The title of the work, “What after the apocalypse?” can be taken quite literally, if you see the round, clear bracelet as a symbol of the world and the descending fire as its’ ending. Your arm can save the world by never taking the bracelet off. The piece has been meticulously made, every scratch is sanded and polished to a smooth, shiny surface. The bracelet has been assembled with neat little screws instead of more messy glue. In this way parts can also be replaced in case of breakage. The result is a graphically strong piece and an apocalypse to my liking, a very clean one!
The exhibition ‘What after the apocalypse?’ is held until the 28th of May at Silke&the Gallery, in Antwerp.
From student work in the last post, to a post about work from someone who has recently graduated. Showing the work from her Masters graduation from Konstfack in Stockholm, Belgian Hannah Joris created an installation with 99 brooches. They are all made from the same material, dried potato and iron! She carved the potatoes and hung them to dry, pierced by the iron brooch-pin. That way the potato shrinks around the iron, and becomes a compact, strong mass. To her, every potato represents a person, which is why she carved them into body-like shapes. Similar to what happens when people age, the shapes shriveled up, looking like they suffered while doing so. This is what Hannah Joris wants to show, although not the actual suffering, aging, shrinking and shriveling. But the vulnerable expression the shapes obtain, and beauty that results from it.
About half of the 99 brooches are on display, enough to come across as one group. Which is the way I saw the work. As I got closer I could separate the individual brooches, their similarities and differences. The different colors came from the different kinds of potato, vaguely resembling wood. The different shapes came from the way they were carved and dried. I could recognize their expressions. I could see the suffering, aging, wrinkling and vulnerability, and, with some, even the beauty of that. Some were quite touching, others daunting, and some possibly cute! The material used looked right, the shapes looked very natural, (because of their color?) I had the feeling I was looking at something very special, not at something as ordinary as a potato. Not one second it crossed my mind that I was looking at food. The familiarity of the shapes to the human shape was well done, and eating them would feel like cannibalism!
The brooches are exhibited specially for the ‘Art Brussels’ fair, at Caroline Van Hoek Gallery, in Brussels, Belgium.
For this post I’ve chosen another piece of work from an exhibition that I visited, but one of a totally different scale. This work is one of the seven installations of the exhibit Books&Jewels! The work is created by students, the Bachelor students of Sint Lucas in Antwerp.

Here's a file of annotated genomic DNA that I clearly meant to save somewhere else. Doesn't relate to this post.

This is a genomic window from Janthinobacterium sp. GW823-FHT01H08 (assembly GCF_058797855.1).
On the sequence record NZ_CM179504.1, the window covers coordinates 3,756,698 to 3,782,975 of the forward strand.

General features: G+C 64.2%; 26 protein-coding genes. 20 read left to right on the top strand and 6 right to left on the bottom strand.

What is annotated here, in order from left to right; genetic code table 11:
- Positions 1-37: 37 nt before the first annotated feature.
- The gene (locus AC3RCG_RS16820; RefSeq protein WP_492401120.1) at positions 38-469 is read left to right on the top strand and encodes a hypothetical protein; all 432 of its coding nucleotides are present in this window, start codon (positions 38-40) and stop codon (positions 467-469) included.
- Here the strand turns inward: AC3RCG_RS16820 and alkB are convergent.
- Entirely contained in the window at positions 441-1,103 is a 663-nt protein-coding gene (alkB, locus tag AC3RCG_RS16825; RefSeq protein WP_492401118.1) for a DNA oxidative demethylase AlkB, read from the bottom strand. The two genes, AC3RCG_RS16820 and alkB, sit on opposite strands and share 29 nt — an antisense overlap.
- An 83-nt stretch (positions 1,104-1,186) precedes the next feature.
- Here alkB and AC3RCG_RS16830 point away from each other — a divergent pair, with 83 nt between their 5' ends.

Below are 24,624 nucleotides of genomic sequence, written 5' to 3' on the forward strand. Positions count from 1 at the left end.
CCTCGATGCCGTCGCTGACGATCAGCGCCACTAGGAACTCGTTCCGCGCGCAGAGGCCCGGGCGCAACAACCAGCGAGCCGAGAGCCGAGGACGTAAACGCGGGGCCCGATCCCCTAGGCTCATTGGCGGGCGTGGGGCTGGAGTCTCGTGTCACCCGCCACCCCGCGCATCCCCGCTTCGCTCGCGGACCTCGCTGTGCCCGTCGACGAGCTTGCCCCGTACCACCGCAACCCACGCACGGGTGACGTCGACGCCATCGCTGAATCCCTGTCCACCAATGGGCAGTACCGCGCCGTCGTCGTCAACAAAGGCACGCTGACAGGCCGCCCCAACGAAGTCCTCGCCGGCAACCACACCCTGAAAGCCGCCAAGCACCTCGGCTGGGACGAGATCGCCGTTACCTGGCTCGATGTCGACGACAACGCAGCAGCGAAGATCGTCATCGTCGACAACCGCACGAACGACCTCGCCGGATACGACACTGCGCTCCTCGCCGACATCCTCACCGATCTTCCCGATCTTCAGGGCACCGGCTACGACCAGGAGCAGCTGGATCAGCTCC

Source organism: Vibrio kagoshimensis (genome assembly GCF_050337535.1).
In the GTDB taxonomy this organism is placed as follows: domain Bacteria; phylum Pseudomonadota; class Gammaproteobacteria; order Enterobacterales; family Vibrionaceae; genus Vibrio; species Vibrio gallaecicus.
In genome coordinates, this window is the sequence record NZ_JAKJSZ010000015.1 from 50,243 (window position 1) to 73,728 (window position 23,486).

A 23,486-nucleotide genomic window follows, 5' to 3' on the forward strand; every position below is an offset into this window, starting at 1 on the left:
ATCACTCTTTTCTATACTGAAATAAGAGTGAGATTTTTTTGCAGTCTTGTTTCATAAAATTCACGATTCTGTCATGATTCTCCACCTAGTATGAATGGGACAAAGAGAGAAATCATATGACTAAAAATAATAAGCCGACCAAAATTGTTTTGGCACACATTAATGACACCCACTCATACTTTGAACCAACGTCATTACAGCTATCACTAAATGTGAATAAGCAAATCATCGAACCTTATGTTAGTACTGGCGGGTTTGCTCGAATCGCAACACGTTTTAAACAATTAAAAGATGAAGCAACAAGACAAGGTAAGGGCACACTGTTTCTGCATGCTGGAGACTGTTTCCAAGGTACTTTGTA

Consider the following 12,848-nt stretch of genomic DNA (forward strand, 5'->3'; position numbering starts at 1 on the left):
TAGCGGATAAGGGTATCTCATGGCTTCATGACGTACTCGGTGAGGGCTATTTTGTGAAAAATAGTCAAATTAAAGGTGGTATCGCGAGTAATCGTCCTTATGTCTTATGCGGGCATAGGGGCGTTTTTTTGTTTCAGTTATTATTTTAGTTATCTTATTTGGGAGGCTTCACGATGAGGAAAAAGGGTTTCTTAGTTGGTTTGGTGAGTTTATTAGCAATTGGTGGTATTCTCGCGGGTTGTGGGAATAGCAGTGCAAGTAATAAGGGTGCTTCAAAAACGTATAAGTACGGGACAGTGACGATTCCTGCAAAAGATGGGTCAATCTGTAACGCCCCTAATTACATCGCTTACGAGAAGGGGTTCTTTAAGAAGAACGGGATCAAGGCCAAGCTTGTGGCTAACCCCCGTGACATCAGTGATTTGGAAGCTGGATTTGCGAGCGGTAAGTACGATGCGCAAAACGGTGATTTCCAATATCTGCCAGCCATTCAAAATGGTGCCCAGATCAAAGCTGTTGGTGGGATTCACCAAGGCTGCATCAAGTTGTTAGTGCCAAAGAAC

The object of the students’ assignment was to show how books support a work of art. Of course, books can support art as a source of inspiration, stimulation for the mind, and base for research.
In this case, support was taken quite literally by Octave Vandeweghe who created the work above! It has a big pile of books as a support! The artwork on top consists of a piece of bronze piping used for water supply, and a porcelain spout of a teapot. The artist has a love for collecting things, as some of the books show. Is this how the piece came to life? Out of someone’s personal collection?
Both the books and the work have made my mind wonder. I love the way the object has a special stand made for it, showing how much it is cared for, as the top book “objets affectifs” gives away. Fun how there is a book called “trans plant”, as if the plumming is transplanted onto the spout, making it a ‘surreal thing’, the title of another book. They fit together perfectly to form what looks like a pipe, hence the big fat Magritte-book. “Filosofie van het kijken” (Philosophy of looking) is what I am doing right now! Especially since I’m thinking the ‘pipe’ can actually be used to drink water from. It has that piece of plumming, and spout of a teapot, both closely connected to water. Another book catches my eye, not for its’ title (Conversion to modernism) but by the authors’ name, Naumann. I know Francis M. Naumann is not the same as the, also modernist, artist Bruce Nauman, but he is the one who made the stunning work ‘Self portrait as a fountain’. It all comes down to water, let’s hope these books don’t get wet wet wet!
The exhibition Books&Jewels is running until the 2nd of April at Silke&the gallery in Antwerp, Belgium.